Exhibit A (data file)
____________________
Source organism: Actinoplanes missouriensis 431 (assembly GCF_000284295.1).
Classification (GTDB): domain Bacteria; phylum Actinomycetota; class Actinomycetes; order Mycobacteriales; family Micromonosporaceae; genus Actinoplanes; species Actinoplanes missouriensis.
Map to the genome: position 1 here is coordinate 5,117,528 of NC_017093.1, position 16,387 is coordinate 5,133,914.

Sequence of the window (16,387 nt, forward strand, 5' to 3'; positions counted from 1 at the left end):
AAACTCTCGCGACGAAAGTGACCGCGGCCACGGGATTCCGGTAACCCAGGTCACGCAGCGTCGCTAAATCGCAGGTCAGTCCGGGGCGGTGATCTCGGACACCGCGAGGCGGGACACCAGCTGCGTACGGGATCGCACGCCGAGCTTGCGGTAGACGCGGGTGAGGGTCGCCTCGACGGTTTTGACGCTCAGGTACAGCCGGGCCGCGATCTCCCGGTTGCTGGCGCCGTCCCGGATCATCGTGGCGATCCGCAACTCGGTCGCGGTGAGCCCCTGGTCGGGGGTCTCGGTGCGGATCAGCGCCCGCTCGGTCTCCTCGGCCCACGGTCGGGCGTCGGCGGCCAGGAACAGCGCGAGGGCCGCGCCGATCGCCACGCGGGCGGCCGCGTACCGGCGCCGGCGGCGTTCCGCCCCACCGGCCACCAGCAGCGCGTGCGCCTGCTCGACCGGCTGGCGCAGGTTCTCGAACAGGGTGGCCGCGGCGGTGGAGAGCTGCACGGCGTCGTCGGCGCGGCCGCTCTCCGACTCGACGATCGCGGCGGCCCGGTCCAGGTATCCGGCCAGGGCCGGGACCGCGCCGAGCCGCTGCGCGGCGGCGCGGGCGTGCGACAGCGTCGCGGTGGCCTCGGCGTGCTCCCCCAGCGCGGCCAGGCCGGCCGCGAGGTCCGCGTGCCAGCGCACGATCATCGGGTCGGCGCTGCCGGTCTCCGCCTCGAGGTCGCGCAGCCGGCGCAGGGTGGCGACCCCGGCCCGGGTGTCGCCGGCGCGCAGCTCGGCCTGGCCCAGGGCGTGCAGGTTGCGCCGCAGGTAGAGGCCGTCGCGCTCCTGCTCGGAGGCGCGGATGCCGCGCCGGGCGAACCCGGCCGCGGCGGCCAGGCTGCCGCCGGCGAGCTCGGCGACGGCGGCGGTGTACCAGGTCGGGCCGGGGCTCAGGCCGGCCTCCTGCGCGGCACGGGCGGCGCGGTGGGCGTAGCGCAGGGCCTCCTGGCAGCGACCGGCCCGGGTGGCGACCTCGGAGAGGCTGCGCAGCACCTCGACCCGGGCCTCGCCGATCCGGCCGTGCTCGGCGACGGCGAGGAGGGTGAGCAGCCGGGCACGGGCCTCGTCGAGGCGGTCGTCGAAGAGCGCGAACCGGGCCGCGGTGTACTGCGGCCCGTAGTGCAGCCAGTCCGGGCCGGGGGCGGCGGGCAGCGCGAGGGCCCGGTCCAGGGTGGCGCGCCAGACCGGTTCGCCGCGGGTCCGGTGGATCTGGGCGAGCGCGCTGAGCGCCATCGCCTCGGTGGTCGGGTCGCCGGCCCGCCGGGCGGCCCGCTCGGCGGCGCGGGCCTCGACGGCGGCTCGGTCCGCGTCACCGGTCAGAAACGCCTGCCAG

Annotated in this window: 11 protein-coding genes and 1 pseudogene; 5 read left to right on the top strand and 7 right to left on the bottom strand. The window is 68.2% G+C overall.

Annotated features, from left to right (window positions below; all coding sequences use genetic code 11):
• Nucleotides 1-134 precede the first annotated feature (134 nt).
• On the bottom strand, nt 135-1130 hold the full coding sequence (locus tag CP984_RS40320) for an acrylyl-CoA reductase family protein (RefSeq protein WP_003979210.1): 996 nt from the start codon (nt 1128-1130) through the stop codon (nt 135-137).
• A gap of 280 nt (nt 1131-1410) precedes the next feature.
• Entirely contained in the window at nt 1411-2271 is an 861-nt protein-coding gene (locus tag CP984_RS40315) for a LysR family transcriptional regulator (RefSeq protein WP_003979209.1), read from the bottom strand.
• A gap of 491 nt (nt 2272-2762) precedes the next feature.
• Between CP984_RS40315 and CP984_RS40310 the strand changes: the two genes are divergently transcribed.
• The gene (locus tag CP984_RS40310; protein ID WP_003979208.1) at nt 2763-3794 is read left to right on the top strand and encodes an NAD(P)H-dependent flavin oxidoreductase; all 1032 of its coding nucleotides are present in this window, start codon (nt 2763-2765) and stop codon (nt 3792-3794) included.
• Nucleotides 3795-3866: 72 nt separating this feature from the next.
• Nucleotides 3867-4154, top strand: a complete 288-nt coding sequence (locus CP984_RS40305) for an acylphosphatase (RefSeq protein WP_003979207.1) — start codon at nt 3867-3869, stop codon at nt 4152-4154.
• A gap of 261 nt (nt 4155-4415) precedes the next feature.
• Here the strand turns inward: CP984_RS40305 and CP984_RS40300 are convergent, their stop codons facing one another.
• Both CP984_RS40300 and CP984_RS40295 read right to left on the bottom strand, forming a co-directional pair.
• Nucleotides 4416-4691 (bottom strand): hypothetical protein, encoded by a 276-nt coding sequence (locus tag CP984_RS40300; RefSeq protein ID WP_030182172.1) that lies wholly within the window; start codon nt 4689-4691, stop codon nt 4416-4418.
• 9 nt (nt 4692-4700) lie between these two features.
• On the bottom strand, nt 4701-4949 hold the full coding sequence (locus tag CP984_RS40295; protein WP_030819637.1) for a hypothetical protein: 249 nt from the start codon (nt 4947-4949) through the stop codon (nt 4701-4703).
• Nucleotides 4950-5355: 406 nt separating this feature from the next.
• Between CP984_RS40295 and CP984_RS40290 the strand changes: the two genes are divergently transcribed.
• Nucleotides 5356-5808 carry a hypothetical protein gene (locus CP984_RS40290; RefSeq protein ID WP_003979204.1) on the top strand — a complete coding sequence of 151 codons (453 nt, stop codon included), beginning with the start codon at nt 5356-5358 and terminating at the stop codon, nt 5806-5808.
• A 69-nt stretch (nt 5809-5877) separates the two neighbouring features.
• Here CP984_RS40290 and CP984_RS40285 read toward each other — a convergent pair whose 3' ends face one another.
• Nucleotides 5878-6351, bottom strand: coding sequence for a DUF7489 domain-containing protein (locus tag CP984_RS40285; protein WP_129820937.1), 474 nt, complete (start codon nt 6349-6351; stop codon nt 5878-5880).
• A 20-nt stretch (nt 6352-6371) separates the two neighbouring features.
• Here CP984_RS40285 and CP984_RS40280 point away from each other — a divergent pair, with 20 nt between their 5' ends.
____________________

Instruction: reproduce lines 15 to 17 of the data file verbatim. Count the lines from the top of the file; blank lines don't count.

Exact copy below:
• Nucleotides 3795-3866: 72 nt separating this feature from the next.
• Nucleotides 3867-4154, top strand: a complete 288-nt coding sequence (locus CP984_RS40305) for an acylphosphatase (RefSeq protein WP_003979207.1) — start codon at nt 3867-3869, stop codon at nt 4152-4154.
• A gap of 261 nt (nt 4155-4415) precedes the next feature.